Syrians braced for a possible U.S. attack in retaliation to an alleged chemical assault that killed dozens over the weekend as activists reported Wednesday that government forces vacated strategic potential targets, including air bases around the country.
The Foreign Ministry in Damascus denounced President Donald Trump’s threat to attack the country as “reckless” and a danger to international peace and security.
The statement was the latest in a war of words raging between Washington and Moscow since Saturday’s suspected chemical attack on the rebel-held town Douma, just outside Damascus, which killed more than 40 people according to activists and first responders.
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The World Health Organization said about 500 patients showed signs of exposure to toxic chemicals following the Douma attack.
Syria and its ally Russia deny such an attack happened.
Amid the unprecedented tension between the two former Cold War adversaries, the Syrian Observatory for Human Rights said the Syrian government evacuated forces from a number of air bases around the country.
There was no immediate comment from Syrian officials. But Damascus allies had confirmed that precautionary measures were being taken throughout Syria.
Trump’s threat of retaliatory military action prompted a slew of Russian comments warning that U.S. strikes could trigger a direct military clash between them. Trump took to Twitter on Wednesday, vowing that “smart” missiles “will be coming.”
France said it would consider a response with the United States and Britain. Saudi Arabia said it would support a military operation in Syria.
Civilians in government-held areas in Syria expressed a mix of fear and defiance. Social media pages were flush with defiant comments, mostly from government supporters, some lamenting Syria’s perpetual conflict while others taunted Trump to go through with his threats.
“They have threatened us a thousand times. Let them go through with it or shut up,” said a participant in an online poll asking if Syrians were afraid of a U.S. attack.
“We have become accustomed to such threats that aim to frighten the Syrian people,” said Marwan Ghata, 66, an engineer. “We will not leave our houses and our army is ready to retaliate.”
But away from social media, many expressed concern.
One woman who refused to be identified because of fear for her security described herself as “trembling” and said she stocked up on food and is considering not sending her kids to school. Others said they have readied underground basements for cover.
“People say Trump is insane and he would like carry out his threats,” the woman said.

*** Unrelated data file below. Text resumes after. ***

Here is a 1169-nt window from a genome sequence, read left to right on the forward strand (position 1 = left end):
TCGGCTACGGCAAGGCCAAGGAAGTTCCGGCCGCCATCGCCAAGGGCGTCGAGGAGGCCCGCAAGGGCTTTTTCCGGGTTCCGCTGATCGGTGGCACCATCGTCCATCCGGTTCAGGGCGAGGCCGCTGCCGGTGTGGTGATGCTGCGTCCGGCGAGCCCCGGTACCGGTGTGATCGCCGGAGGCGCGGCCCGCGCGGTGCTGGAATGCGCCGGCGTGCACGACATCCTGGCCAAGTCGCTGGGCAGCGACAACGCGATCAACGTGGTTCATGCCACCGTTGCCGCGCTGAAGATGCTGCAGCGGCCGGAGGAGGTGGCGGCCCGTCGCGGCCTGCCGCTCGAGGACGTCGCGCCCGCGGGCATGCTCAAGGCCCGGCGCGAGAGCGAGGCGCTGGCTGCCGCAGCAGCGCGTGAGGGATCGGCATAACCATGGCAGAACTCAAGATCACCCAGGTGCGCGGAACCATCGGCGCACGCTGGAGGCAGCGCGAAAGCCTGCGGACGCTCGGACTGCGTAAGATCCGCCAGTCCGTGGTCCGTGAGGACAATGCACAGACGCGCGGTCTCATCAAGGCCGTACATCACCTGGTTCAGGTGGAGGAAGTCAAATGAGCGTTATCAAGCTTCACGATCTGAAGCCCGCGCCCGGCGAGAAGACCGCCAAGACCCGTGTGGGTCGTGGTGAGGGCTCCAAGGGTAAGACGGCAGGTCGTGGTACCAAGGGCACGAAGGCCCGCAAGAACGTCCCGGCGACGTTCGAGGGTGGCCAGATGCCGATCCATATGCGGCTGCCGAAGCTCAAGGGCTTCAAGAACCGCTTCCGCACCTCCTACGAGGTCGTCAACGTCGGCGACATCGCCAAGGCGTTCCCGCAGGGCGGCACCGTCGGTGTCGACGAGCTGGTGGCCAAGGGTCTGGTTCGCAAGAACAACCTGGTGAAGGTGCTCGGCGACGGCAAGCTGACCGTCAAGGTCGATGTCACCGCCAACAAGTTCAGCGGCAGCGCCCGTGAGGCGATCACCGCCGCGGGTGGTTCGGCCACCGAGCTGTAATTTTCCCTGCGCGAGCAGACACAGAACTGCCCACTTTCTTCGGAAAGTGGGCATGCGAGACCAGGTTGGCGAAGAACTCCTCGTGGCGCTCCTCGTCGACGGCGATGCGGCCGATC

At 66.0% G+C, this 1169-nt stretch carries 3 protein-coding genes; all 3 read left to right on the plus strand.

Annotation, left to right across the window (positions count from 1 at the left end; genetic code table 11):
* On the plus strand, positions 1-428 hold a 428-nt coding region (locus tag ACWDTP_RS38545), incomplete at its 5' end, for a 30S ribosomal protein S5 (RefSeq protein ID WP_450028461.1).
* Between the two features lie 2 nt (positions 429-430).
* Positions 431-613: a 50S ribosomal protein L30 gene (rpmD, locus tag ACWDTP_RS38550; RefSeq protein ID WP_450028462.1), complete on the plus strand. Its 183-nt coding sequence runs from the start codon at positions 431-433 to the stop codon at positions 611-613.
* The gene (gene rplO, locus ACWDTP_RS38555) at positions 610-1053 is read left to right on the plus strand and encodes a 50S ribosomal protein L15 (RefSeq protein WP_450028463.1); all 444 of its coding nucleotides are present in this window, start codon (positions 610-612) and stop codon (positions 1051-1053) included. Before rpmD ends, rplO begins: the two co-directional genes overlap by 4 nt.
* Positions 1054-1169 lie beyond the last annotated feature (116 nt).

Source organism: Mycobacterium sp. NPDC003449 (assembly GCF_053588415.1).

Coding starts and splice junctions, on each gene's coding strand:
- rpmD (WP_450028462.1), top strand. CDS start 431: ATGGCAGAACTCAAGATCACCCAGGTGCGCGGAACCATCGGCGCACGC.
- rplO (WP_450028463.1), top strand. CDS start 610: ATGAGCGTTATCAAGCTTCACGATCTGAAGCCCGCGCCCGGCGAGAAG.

The Syrian pound lost nearly 10 percent of its value on prospects of an American attack, going from about 430 Syrian pounds to the dollar last week to 469 Wednesday.
A similar chemical attack last year that killed more than 80 people in northern Syria prompted a limited U.S. retaliation that targeted an air base from which aircraft involved in the strike likely deployed from.
In its statement, the Foreign Ministry, repeated its line that Washington’s allegations were “unsubstantiated” and that the alleged chemical attack is being used as a pretext to target Syria.
“We are not surprised by this reckless escalation from a regime like the one in the United States, which has and continues to sponsor terrorism in Syria,” the ministry said, adding that statements from Washington lack “wisdom and logic” and endanger international peace and security.
By inviting the international chemical weapons watchdog to send a fact-finding mission to Syria, the government claimed it proved it was innocent of the allegations of using chemical weapons.
Russia’s ambassador to Lebanon Alexander Zasypkin said any missiles fired at Syria would be shot down and the launching sites targeted.
“If there is a strike by the Americans, then … the missiles will be downed and the source of the missiles targeted,” Zasypkin told Hezbollah’s Al-Manar TV station.
Europe’s airspace authorities warned aircraft to be careful when flying close to Syria because of possible military action.
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The Eurocontrol airspace organization said that the European Aviation Safety Agency had sent a “Rapid Alert Notification” that flight operators needed to consider the possibility of air or missile strikes on Syria within the next 72 hours.
The Associated Press contributed to this article.